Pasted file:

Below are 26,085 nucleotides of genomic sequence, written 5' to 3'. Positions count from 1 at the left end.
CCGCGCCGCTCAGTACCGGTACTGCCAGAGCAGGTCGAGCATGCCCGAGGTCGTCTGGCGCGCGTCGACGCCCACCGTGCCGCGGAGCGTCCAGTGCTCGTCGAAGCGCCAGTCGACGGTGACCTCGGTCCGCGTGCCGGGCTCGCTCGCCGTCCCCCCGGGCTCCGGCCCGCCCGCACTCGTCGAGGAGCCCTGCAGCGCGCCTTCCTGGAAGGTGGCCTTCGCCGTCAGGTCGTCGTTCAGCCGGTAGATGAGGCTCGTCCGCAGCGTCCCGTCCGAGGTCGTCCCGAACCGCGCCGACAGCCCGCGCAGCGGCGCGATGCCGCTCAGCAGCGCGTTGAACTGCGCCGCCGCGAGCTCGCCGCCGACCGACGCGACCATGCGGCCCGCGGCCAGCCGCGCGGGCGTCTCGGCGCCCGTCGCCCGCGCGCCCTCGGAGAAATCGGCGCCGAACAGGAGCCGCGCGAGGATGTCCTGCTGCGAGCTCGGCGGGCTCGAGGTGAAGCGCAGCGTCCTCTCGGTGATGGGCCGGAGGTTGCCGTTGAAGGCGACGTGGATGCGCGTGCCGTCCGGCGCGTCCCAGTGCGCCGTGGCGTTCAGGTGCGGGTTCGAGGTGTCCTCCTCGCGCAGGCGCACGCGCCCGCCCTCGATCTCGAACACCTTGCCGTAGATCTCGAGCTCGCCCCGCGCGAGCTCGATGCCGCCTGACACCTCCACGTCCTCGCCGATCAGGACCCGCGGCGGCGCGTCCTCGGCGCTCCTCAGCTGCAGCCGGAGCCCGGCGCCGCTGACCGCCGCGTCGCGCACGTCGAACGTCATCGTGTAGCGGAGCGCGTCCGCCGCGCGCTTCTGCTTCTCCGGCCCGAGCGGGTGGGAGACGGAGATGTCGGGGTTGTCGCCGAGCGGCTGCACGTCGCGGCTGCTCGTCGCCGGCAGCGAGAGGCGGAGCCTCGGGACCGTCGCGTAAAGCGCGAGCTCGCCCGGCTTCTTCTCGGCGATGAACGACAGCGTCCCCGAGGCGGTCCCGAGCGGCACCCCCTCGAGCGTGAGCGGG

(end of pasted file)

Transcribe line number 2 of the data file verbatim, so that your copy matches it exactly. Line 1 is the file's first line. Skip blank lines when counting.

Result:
CCGCGCCGCTCAGTACCGGTACTGCCAGAGCAGGTCGAGCATGCCCGAGGTCGTCTGGCGCGCGTCGACGCCCACCGTGCCGCGGAGCGTCCAGTGCTCGTCGAAGCGCCAGTCGACGGTGACCTCGGTCCGCGTGCCGGGCTCGCTCGCCGTCCCCCCGGGCTCCGGCCCGCCCGCACTCGTCGAGGAGCCCTGCAGCGCGCCTTCCTGGAAGGTGGCCTTCGCCGTCAGGTCGTCGTTCAGCCGGTAGATGAGGCTCGTCCGCAGCGTCCCGTCCGAGGTCGTCCCGAACCGCGCCGACAGCCCGCGCAGCGGCGCGATGCCGCTCAGCAGCGCGTTGAACTGCGCCGCCGCGAGCTCGCCGCCGACCGACGCGACCATGCGGCCCGCGGCCAGCCGCGCGGGCGTCTCGGCGCCCGTCGCCCGCGCGCCCTCGGAGAAATCGGCGCCGAACAGGAGCCGCGCGAGGATGTCCTGCTGCGAGCTCGGCGGGCTCGAGGTGAAGCGCAGCGTCCTCTCGGTGATGGGCCGGAGGTTGCCGTTGAAGGCGACGTGGATGCGCGTGCCGTCCGGCGCGTCCCAGTGCGCCGTGGCGTTCAGGTGCGGGTTCGAGGTGTCCTCCTCGCGCAGGCGCACGCGCCCGCCCTCGATCTCGAACACCTTGCCGTAGATCTCGAGCTCGCCCCGCGCGAGCTCGATGCCGCCTGACACCTCCACGTCCTCGCCGATCAGGACCCGCGGCGGCGCGTCCTCGGCGCTCCTCAGCTGCAGCCGGAGCCCGGCGCCGCTGACCGCCGCGTCGCGCACGTCGAACGTCATCGTGTAGCGGAGCGCGTCCGCCGCGCGCTTCTGCTTCTCCGGCCCGAGCGGGTGGGAGACGGAGATGTCGGGGTTGTCGCCGAGCGGCTGCACGTCGCGGCTGCTCGTCGCCGGCAGCGAGAGGCGGAGCCTCGGGACCGTCGCGTAAAGCGCGAGCTCGCCCGGCTTCTTCTCGGCGATGAACGACAGCGTCCCCGAGGCGGTCCCGAGCGGCACCCCCTCGAGCGTGAGCGGG